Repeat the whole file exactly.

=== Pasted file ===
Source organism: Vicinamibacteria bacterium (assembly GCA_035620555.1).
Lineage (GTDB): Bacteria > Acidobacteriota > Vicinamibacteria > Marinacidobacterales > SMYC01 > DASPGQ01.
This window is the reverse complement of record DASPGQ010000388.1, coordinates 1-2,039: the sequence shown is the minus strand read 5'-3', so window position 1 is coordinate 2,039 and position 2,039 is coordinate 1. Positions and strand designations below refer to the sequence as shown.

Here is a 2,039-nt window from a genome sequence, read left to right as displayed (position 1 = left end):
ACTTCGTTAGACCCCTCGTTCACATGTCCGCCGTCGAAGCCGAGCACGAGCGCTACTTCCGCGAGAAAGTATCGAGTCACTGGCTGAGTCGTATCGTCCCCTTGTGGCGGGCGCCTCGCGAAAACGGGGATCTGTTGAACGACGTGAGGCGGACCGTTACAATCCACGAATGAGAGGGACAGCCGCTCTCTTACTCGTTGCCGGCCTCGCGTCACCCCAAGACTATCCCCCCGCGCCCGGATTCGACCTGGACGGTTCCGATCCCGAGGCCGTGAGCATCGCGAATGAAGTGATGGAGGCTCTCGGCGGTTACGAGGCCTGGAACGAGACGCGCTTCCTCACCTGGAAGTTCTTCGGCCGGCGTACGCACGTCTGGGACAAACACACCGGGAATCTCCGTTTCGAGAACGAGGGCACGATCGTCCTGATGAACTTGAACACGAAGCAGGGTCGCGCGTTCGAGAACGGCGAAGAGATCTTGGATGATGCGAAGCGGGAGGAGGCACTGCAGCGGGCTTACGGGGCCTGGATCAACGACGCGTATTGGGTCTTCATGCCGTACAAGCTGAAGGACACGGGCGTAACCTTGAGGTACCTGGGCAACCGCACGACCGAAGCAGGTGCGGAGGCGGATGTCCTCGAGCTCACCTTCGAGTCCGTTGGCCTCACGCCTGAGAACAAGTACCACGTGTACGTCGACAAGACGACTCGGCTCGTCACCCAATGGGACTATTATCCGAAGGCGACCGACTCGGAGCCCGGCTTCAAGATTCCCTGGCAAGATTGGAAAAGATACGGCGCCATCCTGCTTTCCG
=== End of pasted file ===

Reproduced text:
Source organism: Vicinamibacteria bacterium (assembly GCA_035620555.1).
Lineage (GTDB): Bacteria > Acidobacteriota > Vicinamibacteria > Marinacidobacterales > SMYC01 > DASPGQ01.
This window is the reverse complement of record DASPGQ010000388.1, coordinates 1-2,039: the sequence shown is the minus strand read 5'-3', so window position 1 is coordinate 2,039 and position 2,039 is coordinate 1. Positions and strand designations below refer to the sequence as shown.

Here is a 2,039-nt window from a genome sequence, read left to right as displayed (position 1 = left end):
ACTTCGTTAGACCCCTCGTTCACATGTCCGCCGTCGAAGCCGAGCACGAGCGCTACTTCCGCGAGAAAGTATCGAGTCACTGGCTGAGTCGTATCGTCCCCTTGTGGCGGGCGCCTCGCGAAAACGGGGATCTGTTGAACGACGTGAGGCGGACCGTTACAATCCACGAATGAGAGGGACAGCCGCTCTCTTACTCGTTGCCGGCCTCGCGTCACCCCAAGACTATCCCCCCGCGCCCGGATTCGACCTGGACGGTTCCGATCCCGAGGCCGTGAGCATCGCGAATGAAGTGATGGAGGCTCTCGGCGGTTACGAGGCCTGGAACGAGACGCGCTTCCTCACCTGGAAGTTCTTCGGCCGGCGTACGCACGTCTGGGACAAACACACCGGGAATCTCCGTTTCGAGAACGAGGGCACGATCGTCCTGATGAACTTGAACACGAAGCAGGGTCGCGCGTTCGAGAACGGCGAAGAGATCTTGGATGATGCGAAGCGGGAGGAGGCACTGCAGCGGGCTTACGGGGCCTGGATCAACGACGCGTATTGGGTCTTCATGCCGTACAAGCTGAAGGACACGGGCGTAACCTTGAGGTACCTGGGCAACCGCACGACCGAAGCAGGTGCGGAGGCGGATGTCCTCGAGCTCACCTTCGAGTCCGTTGGCCTCACGCCTGAGAACAAGTACCACGTGTACGTCGACAAGACGACTCGGCTCGTCACCCAATGGGACTATTATCCGAAGGCGACCGACTCGGAGCCCGGCTTCAAGATTCCCTGGCAAGATTGGAAAAGATACGGCGCCATCCTGCTTTCCG